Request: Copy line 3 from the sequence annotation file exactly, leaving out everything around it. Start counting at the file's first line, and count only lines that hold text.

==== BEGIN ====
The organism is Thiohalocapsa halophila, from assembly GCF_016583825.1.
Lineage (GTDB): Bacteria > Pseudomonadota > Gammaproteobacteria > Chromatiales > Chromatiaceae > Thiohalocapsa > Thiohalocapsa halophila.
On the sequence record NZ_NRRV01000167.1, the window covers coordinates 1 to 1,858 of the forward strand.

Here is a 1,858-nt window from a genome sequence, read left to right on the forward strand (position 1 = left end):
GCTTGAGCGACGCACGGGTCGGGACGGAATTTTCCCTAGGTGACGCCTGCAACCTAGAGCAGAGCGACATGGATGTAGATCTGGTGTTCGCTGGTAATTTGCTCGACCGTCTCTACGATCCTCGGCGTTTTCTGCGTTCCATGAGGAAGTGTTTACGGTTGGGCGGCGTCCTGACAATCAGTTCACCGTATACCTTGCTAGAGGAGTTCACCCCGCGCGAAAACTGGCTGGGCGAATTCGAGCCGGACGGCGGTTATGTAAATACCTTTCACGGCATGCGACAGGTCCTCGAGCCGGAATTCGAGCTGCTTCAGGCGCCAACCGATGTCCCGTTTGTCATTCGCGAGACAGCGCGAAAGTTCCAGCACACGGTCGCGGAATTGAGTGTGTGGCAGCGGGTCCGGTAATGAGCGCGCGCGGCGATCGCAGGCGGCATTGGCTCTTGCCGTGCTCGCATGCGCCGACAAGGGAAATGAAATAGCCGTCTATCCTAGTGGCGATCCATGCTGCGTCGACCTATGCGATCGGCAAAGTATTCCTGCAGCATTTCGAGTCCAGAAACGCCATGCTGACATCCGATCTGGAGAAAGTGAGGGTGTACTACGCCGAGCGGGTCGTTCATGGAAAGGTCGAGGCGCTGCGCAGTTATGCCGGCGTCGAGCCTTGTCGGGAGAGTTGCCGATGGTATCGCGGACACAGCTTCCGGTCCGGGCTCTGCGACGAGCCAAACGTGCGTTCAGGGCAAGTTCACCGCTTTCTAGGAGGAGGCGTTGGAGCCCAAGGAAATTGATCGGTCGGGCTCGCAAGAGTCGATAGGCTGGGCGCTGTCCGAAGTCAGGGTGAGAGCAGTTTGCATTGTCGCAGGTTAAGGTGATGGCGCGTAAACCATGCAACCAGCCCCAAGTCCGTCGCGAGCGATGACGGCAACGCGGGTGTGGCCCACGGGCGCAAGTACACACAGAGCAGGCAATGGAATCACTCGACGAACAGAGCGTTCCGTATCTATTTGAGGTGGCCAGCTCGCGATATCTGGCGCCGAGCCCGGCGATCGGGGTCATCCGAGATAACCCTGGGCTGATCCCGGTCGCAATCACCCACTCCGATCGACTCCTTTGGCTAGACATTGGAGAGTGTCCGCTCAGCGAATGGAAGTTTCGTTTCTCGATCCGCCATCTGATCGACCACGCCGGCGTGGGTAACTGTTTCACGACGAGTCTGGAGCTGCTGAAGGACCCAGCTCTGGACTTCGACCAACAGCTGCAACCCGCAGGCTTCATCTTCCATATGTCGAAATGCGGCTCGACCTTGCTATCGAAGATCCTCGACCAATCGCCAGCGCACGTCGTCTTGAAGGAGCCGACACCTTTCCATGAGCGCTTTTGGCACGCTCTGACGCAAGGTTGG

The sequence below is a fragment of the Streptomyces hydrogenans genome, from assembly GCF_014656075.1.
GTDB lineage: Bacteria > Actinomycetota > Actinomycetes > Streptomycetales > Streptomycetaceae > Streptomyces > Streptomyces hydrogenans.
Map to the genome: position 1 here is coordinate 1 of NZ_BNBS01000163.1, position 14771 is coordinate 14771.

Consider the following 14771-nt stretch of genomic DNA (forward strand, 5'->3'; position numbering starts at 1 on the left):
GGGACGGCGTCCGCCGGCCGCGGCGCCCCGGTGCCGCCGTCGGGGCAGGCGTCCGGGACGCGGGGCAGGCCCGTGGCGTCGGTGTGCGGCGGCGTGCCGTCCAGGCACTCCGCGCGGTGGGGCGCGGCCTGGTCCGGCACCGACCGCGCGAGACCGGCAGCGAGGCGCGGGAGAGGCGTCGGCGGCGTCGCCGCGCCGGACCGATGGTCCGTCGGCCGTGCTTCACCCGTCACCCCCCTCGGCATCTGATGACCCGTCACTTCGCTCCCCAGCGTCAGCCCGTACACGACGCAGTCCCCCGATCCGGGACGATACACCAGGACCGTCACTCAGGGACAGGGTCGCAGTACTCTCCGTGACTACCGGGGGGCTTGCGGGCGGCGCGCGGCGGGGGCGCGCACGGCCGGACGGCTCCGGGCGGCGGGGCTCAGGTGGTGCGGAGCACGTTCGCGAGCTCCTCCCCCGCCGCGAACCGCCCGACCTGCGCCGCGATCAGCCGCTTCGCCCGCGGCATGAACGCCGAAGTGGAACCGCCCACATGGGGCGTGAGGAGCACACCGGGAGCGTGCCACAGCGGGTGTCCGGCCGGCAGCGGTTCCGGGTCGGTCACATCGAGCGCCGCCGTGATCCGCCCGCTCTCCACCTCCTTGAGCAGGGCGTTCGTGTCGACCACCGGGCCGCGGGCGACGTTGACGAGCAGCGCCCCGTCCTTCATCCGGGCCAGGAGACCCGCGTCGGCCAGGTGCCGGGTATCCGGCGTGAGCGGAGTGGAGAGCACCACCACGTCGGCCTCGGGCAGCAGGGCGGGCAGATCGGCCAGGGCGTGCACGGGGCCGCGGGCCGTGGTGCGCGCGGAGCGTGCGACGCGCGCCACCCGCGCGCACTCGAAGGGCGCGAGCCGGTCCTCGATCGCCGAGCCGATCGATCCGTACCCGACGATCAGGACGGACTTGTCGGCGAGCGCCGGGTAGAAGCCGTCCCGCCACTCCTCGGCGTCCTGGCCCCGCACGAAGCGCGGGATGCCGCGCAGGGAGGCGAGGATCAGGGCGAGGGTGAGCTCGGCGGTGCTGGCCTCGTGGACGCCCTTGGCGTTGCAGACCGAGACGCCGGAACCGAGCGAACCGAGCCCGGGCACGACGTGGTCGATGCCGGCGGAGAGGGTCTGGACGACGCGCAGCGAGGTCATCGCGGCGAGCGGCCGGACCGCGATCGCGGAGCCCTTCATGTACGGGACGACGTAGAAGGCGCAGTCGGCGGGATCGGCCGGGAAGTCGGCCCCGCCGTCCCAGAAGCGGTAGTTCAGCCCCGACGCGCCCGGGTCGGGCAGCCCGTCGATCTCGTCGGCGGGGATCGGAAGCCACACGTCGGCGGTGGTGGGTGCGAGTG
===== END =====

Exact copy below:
On the sequence record NZ_NRRV01000167.1, the window covers coordinates 1 to 1,858 of the forward strand.